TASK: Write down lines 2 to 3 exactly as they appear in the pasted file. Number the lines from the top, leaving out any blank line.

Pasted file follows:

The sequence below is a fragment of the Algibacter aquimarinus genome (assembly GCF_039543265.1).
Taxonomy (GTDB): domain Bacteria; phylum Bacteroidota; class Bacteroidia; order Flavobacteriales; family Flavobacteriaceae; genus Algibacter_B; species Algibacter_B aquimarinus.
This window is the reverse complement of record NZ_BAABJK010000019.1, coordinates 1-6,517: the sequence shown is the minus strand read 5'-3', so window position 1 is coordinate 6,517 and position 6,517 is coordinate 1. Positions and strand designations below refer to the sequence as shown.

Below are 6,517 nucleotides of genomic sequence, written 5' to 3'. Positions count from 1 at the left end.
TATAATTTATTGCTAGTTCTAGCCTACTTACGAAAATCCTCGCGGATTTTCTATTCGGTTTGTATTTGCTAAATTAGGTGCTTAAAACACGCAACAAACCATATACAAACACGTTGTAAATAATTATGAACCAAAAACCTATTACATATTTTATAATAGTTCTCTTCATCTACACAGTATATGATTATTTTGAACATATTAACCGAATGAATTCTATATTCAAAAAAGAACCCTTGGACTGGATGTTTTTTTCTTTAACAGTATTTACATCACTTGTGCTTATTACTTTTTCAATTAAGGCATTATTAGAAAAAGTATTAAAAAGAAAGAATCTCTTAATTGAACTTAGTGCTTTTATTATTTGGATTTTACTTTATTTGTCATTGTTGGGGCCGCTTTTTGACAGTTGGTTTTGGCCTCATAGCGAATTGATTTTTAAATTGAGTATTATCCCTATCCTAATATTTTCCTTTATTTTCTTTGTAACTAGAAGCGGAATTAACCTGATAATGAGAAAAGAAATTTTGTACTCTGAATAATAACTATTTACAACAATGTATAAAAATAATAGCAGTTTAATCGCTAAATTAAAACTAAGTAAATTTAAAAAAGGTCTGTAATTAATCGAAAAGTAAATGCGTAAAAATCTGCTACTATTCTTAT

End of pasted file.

Taxonomy (GTDB): domain Bacteria; phylum Bacteroidota; class Bacteroidia; order Flavobacteriales; family Flavobacteriaceae; genus Algibacter_B; species Algibacter_B aquimarinus.
This window is the reverse complement of record NZ_BAABJK010000019.1, coordinates 1-6,517: the sequence shown is the minus strand read 5'-3', so window position 1 is coordinate 6,517 and position 6,517 is coordinate 1. Positions and strand designations below refer to the sequence as shown.